Sergeant (E-5) Mitchell was charged with various offenses at a general court-martial, and the prosecution wanted to use evidence obtained from his cell phone in its case. But there was a wrinkle; the cell phone was searched using access granted by Mitchell after he requested an attorney.
Mitchell’s defense counsel moved to suppress, asserting that the Fifth Amendment right to counsel was violated when investigators pressed Mitchell to decrypt his phone after he requested an attorney, and the military judge agreed. The prosecution appealed. The Army CCA affirmed the military judge’s ruling in a short opinion, and the prosecution continued its appeal to CAAF with a certification by the Judge Advocate General of the Army.
The case attracted attention from the Electronic Frontier Foundation, the American Civil Liberties Union, and the ACLU of the District of Columbia, all of whom supported Mitchell as amicus curiae. CAAF agreed. Holding that continued questioning of a suspect after he invokes his right to counsel violates the Fifth Amendment, and applying the military specific Mil. R. Evid. 305(c)(2), CAAF affirmed the suppression ruling.
Military Rule of Evidence 305(c)(2) states:
Fifth Amendment Right to Counsel. If a person suspected of an offense and subjected to custodial interrogation requests counsel, any statement made in the interrogation after such request, or evidence derived from the interrogation after such request, is inadmissible against the accused unless counsel was present for the interrogation.
The facts of Mitchell are relatively straightforward. Mitchell was accused of harassing his ex-wife using texting applications after he was issued a no-contact order. Military investigators began to interrogate Mitchell, but he (wisely) refused to participate and requested an attorney. He was then escorted back to his unit while investigators obtained a search authorization for his cell phone. Once back in his commander’s office, investigators told Mitchell they had authorization to search his phone and requested the passcode. Mitchell refused to provide the code, but unlocked the phone and handed it to the investigators who searched it, yielding incriminating evidence.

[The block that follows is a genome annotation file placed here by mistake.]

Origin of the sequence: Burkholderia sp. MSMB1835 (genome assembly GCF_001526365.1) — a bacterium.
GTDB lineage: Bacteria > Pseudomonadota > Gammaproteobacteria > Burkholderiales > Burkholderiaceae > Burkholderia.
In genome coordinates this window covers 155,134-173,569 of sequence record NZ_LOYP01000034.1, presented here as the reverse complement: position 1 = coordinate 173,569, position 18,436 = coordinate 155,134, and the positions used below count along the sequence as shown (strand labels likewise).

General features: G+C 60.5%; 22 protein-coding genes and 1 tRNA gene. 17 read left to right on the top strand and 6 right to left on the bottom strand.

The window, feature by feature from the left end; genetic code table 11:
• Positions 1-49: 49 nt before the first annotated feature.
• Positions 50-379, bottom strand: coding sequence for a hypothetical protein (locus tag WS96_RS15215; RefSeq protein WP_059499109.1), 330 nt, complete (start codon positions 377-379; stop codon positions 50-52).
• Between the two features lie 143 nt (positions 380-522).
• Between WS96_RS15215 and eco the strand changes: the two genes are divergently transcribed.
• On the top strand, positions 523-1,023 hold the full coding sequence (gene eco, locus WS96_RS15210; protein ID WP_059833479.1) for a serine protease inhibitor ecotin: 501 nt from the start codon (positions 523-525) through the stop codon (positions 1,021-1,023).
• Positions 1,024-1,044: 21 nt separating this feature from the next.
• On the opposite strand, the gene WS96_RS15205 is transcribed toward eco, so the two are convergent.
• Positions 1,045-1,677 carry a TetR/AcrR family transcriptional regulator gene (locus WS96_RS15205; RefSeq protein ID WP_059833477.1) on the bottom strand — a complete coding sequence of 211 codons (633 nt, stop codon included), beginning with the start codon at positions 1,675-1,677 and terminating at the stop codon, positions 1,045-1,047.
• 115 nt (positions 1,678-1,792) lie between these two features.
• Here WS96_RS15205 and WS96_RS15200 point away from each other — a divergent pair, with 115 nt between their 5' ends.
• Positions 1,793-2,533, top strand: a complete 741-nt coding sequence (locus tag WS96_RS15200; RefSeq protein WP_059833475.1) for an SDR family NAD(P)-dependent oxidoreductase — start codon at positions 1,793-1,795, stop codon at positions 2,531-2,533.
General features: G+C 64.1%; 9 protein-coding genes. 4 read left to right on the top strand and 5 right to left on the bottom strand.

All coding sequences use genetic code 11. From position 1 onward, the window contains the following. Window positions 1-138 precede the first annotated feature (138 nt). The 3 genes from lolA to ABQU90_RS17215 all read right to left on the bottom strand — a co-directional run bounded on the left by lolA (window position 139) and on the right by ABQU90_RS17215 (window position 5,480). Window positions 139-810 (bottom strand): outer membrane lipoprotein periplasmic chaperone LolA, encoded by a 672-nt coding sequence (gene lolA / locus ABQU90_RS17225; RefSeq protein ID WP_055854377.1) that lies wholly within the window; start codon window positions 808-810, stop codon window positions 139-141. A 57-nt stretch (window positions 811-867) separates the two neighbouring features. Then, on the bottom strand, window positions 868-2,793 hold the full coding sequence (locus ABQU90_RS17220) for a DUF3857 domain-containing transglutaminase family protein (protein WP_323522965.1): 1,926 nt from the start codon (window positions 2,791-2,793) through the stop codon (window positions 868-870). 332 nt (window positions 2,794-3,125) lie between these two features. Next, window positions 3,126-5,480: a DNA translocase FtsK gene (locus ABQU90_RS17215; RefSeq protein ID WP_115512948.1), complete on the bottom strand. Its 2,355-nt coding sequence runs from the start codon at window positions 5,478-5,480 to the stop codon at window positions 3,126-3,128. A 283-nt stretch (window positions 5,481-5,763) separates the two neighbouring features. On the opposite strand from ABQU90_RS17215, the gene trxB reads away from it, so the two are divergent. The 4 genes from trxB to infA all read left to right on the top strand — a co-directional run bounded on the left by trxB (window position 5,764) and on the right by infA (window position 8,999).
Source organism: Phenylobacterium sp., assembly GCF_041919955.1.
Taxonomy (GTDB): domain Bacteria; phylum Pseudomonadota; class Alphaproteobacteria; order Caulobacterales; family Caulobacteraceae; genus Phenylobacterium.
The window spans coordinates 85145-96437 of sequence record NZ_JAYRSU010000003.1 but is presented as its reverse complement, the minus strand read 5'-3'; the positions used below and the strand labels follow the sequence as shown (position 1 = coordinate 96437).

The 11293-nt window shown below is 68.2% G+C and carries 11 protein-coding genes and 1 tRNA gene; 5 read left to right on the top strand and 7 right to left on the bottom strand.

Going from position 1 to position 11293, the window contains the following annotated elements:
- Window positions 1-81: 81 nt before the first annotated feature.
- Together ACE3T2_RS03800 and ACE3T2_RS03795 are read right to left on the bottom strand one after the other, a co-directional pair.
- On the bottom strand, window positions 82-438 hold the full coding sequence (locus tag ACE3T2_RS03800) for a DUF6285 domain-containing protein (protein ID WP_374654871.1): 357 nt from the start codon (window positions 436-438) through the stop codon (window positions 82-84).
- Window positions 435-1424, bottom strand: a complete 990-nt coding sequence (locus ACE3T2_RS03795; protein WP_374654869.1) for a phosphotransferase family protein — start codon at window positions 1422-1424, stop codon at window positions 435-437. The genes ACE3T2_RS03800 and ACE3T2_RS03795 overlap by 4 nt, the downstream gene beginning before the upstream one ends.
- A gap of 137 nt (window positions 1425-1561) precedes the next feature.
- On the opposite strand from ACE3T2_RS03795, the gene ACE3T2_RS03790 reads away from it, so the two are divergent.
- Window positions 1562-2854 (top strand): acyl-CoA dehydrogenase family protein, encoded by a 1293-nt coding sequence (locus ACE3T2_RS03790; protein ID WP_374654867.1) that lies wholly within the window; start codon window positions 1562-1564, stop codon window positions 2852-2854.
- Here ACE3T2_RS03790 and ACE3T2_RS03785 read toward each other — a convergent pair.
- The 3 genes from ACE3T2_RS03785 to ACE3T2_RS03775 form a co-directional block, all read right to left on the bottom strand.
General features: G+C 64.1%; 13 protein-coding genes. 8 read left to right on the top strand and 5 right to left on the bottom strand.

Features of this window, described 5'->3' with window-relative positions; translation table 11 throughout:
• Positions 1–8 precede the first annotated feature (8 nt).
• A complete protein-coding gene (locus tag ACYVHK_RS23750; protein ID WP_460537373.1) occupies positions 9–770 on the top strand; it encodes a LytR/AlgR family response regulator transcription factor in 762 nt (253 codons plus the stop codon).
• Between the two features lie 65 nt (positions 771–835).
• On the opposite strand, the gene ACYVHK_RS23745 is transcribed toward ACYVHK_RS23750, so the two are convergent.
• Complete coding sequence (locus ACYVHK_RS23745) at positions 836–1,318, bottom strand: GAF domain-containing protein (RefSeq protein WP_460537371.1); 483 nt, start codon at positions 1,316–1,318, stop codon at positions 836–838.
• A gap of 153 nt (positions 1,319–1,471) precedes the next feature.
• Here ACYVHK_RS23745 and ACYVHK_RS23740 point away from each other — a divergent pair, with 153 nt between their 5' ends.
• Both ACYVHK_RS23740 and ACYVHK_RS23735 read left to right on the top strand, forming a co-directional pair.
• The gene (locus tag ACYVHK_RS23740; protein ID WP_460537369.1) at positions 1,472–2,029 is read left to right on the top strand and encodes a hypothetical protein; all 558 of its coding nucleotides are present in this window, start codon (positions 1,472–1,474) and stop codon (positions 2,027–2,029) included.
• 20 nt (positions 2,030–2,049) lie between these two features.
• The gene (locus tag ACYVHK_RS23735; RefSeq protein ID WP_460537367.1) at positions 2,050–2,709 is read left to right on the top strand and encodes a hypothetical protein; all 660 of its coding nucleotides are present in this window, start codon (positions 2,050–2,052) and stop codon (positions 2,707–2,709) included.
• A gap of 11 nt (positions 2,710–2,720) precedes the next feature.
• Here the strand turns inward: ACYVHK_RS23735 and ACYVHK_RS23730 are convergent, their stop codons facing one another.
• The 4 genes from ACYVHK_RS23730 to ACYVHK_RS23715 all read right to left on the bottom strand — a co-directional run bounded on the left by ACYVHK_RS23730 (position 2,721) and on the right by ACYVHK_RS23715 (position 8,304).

Writing for a four-judge majority, Chief Judge Stucky applied Mil. R. Evid. 305(c)(2) to these facts and concluded that the evidence discovered on the phone was derived from interrogation after Mitchell requested an attorney, and so it was inadmissible.
Dissenting was Judge Ryan, who found that the act of entering the passcode itself was not actually incriminating – and so the request for the passcode not an interrogation – because the passcode revealed only that Mitchell owned the phone and knew the code and these facts were not in dispute.
The result turns on a military-specific rule, but it’s a big one because the intersection between the Fifth Amendment and digital encryption is very much an emerging area of law. CAAF’s decision in Mitchell provides an early and easy-to-apply standard for future cases.